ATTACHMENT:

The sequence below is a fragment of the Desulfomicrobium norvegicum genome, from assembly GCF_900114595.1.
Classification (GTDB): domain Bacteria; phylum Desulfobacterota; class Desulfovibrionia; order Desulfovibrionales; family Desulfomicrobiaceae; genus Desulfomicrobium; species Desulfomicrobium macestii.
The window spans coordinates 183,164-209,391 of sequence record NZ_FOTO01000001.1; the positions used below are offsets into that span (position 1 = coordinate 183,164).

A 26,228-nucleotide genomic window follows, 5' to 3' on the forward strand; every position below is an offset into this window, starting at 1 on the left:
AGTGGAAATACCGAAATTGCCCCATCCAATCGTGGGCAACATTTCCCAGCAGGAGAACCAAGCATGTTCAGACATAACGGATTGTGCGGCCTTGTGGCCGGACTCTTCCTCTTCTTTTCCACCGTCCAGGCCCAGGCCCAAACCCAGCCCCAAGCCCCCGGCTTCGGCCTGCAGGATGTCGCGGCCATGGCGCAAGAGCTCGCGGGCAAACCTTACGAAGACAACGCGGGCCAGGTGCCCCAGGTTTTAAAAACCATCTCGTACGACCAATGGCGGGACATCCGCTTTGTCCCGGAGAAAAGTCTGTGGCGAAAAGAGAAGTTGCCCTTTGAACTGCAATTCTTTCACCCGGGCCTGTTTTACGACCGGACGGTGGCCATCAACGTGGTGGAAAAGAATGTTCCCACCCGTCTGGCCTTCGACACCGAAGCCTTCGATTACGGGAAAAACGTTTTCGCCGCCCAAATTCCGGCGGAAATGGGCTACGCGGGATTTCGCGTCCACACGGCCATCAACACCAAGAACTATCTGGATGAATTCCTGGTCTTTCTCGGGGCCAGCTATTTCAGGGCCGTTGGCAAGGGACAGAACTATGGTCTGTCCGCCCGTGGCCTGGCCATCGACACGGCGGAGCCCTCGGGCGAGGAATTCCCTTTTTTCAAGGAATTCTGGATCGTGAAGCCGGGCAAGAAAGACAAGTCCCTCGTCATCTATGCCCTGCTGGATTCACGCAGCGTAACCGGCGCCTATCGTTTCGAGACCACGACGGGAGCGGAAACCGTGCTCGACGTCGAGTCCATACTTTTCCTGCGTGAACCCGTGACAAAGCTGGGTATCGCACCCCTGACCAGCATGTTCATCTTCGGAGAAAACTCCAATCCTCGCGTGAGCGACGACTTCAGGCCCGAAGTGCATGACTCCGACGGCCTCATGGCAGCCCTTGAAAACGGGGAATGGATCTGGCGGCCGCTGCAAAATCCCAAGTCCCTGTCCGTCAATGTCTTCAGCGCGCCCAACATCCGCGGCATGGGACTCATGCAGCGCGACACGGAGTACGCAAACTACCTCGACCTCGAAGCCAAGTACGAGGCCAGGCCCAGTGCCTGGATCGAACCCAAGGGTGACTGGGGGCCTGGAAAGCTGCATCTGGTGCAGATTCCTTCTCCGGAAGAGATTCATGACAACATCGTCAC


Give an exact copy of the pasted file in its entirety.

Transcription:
The sequence below is a fragment of the Desulfomicrobium norvegicum genome, from assembly GCF_900114595.1.
Classification (GTDB): domain Bacteria; phylum Desulfobacterota; class Desulfovibrionia; order Desulfovibrionales; family Desulfomicrobiaceae; genus Desulfomicrobium; species Desulfomicrobium macestii.
The window spans coordinates 183,164-209,391 of sequence record NZ_FOTO01000001.1; the positions used below are offsets into that span (position 1 = coordinate 183,164).

A 26,228-nucleotide genomic window follows, 5' to 3' on the forward strand; every position below is an offset into this window, starting at 1 on the left:
AGTGGAAATACCGAAATTGCCCCATCCAATCGTGGGCAACATTTCCCAGCAGGAGAACCAAGCATGTTCAGACATAACGGATTGTGCGGCCTTGTGGCCGGACTCTTCCTCTTCTTTTCCACCGTCCAGGCCCAGGCCCAAACCCAGCCCCAAGCCCCCGGCTTCGGCCTGCAGGATGTCGCGGCCATGGCGCAAGAGCTCGCGGGCAAACCTTACGAAGACAACGCGGGCCAGGTGCCCCAGGTTTTAAAAACCATCTCGTACGACCAATGGCGGGACATCCGCTTTGTCCCGGAGAAAAGTCTGTGGCGAAAAGAGAAGTTGCCCTTTGAACTGCAATTCTTTCACCCGGGCCTGTTTTACGACCGGACGGTGGCCATCAACGTGGTGGAAAAGAATGTTCCCACCCGTCTGGCCTTCGACACCGAAGCCTTCGATTACGGGAAAAACGTTTTCGCCGCCCAAATTCCGGCGGAAATGGGCTACGCGGGATTTCGCGTCCACACGGCCATCAACACCAAGAACTATCTGGATGAATTCCTGGTCTTTCTCGGGGCCAGCTATTTCAGGGCCGTTGGCAAGGGACAGAACTATGGTCTGTCCGCCCGTGGCCTGGCCATCGACACGGCGGAGCCCTCGGGCGAGGAATTCCCTTTTTTCAAGGAATTCTGGATCGTGAAGCCGGGCAAGAAAGACAAGTCCCTCGTCATCTATGCCCTGCTGGATTCACGCAGCGTAACCGGCGCCTATCGTTTCGAGACCACGACGGGAGCGGAAACCGTGCTCGACGTCGAGTCCATACTTTTCCTGCGTGAACCCGTGACAAAGCTGGGTATCGCACCCCTGACCAGCATGTTCATCTTCGGAGAAAACTCCAATCCTCGCGTGAGCGACGACTTCAGGCCCGAAGTGCATGACTCCGACGGCCTCATGGCAGCCCTTGAAAACGGGGAATGGATCTGGCGGCCGCTGCAAAATCCCAAGTCCCTGTCCGTCAATGTCTTCAGCGCGCCCAACATCCGCGGCATGGGACTCATGCAGCGCGACACGGAGTACGCAAACTACCTCGACCTCGAAGCCAAGTACGAGGCCAGGCCCAGTGCCTGGATCGAACCCAAGGGTGACTGGGGGCCTGGAAAGCTGCATCTGGTGCAGATTCCTTCTCCGGAAGAGATTCATGACAACATCGTCAC